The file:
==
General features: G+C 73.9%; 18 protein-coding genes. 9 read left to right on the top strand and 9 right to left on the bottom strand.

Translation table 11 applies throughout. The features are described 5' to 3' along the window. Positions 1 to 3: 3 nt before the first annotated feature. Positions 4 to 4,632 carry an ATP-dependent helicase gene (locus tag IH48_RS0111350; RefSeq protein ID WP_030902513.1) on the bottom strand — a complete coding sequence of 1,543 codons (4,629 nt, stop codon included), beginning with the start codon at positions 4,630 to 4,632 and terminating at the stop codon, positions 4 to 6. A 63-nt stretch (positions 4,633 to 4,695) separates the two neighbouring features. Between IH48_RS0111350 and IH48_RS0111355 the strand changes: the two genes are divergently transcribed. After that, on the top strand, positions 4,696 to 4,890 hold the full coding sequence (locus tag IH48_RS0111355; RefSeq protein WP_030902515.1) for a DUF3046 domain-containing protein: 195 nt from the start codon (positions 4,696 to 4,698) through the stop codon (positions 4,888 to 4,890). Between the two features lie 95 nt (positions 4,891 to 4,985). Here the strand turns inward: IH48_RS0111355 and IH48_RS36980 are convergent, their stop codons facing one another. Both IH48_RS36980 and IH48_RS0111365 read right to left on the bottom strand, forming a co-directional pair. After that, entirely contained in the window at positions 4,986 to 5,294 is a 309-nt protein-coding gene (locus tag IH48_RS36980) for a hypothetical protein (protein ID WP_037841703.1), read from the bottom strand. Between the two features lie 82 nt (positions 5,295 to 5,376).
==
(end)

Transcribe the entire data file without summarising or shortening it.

General features: G+C 73.9%; 18 protein-coding genes. 9 read left to right on the top strand and 9 right to left on the bottom strand.

Translation table 11 applies throughout. The features are described 5' to 3' along the window. Positions 1 to 3: 3 nt before the first annotated feature. Positions 4 to 4,632 carry an ATP-dependent helicase gene (locus tag IH48_RS0111350; RefSeq protein ID WP_030902513.1) on the bottom strand — a complete coding sequence of 1,543 codons (4,629 nt, stop codon included), beginning with the start codon at positions 4,630 to 4,632 and terminating at the stop codon, positions 4 to 6. A 63-nt stretch (positions 4,633 to 4,695) separates the two neighbouring features. Between IH48_RS0111350 and IH48_RS0111355 the strand changes: the two genes are divergently transcribed. After that, on the top strand, positions 4,696 to 4,890 hold the full coding sequence (locus tag IH48_RS0111355; RefSeq protein WP_030902515.1) for a DUF3046 domain-containing protein: 195 nt from the start codon (positions 4,696 to 4,698) through the stop codon (positions 4,888 to 4,890). Between the two features lie 95 nt (positions 4,891 to 4,985). Here the strand turns inward: IH48_RS0111355 and IH48_RS36980 are convergent, their stop codons facing one another. Both IH48_RS36980 and IH48_RS0111365 read right to left on the bottom strand, forming a co-directional pair. After that, entirely contained in the window at positions 4,986 to 5,294 is a 309-nt protein-coding gene (locus tag IH48_RS36980) for a hypothetical protein (protein ID WP_037841703.1), read from the bottom strand. Between the two features lie 82 nt (positions 5,295 to 5,376).